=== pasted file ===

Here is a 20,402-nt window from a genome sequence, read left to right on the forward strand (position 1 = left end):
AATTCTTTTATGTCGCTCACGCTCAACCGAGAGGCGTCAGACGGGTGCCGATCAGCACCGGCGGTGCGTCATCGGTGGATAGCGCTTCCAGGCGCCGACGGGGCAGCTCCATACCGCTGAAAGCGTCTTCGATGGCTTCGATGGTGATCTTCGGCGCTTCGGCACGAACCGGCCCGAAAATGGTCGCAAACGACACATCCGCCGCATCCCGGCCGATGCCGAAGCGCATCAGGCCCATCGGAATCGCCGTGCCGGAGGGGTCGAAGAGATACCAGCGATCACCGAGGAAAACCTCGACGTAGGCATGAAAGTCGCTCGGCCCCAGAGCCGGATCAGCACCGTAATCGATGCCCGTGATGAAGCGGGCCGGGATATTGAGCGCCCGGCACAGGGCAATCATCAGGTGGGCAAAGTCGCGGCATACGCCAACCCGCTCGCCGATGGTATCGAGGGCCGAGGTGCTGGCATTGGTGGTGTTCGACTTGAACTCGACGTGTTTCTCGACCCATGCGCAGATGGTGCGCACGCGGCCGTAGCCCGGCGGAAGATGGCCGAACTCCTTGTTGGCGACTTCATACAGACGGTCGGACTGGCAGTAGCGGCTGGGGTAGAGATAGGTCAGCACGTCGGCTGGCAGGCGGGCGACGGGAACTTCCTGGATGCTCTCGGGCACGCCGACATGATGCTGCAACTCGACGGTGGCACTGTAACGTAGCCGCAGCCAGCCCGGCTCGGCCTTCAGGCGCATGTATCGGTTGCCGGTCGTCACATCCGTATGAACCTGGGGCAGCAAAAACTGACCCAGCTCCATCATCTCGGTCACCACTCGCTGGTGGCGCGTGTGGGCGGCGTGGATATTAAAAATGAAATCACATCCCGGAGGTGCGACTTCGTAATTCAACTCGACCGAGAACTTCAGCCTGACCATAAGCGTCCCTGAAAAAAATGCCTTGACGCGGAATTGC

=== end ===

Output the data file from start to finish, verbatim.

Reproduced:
Here is a 20,402-nt window from a genome sequence, read left to right on the forward strand (position 1 = left end):
AATTCTTTTATGTCGCTCACGCTCAACCGAGAGGCGTCAGACGGGTGCCGATCAGCACCGGCGGTGCGTCATCGGTGGATAGCGCTTCCAGGCGCCGACGGGGCAGCTCCATACCGCTGAAAGCGTCTTCGATGGCTTCGATGGTGATCTTCGGCGCTTCGGCACGAACCGGCCCGAAAATGGTCGCAAACGACACATCCGCCGCATCCCGGCCGATGCCGAAGCGCATCAGGCCCATCGGAATCGCCGTGCCGGAGGGGTCGAAGAGATACCAGCGATCACCGAGGAAAACCTCGACGTAGGCATGAAAGTCGCTCGGCCCCAGAGCCGGATCAGCACCGTAATCGATGCCCGTGATGAAGCGGGCCGGGATATTGAGCGCCCGGCACAGGGCAATCATCAGGTGGGCAAAGTCGCGGCATACGCCAACCCGCTCGCCGATGGTATCGAGGGCCGAGGTGCTGGCATTGGTGGTGTTCGACTTGAACTCGACGTGTTTCTCGACCCATGCGCAGATGGTGCGCACGCGGCCGTAGCCCGGCGGAAGATGGCCGAACTCCTTGTTGGCGACTTCATACAGACGGTCGGACTGGCAGTAGCGGCTGGGGTAGAGATAGGTCAGCACGTCGGCTGGCAGGCGGGCGACGGGAACTTCCTGGATGCTCTCGGGCACGCCGACATGATGCTGCAACTCGACGGTGGCACTGTAACGTAGCCGCAGCCAGCCCGGCTCGGCCTTCAGGCGCATGTATCGGTTGCCGGTCGTCACATCCGTATGAACCTGGGGCAGCAAAAACTGACCCAGCTCCATCATCTCGGTCACCACTCGCTGGTGGCGCGTGTGGGCGGCGTGGATATTAAAAATGAAATCACATCCCGGAGGTGCGACTTCGTAATTCAACTCGACCGAGAACTTCAGCCTGACCATAAGCGTCCCTGAAAAAAATGCCTTGACGCGGAATTGC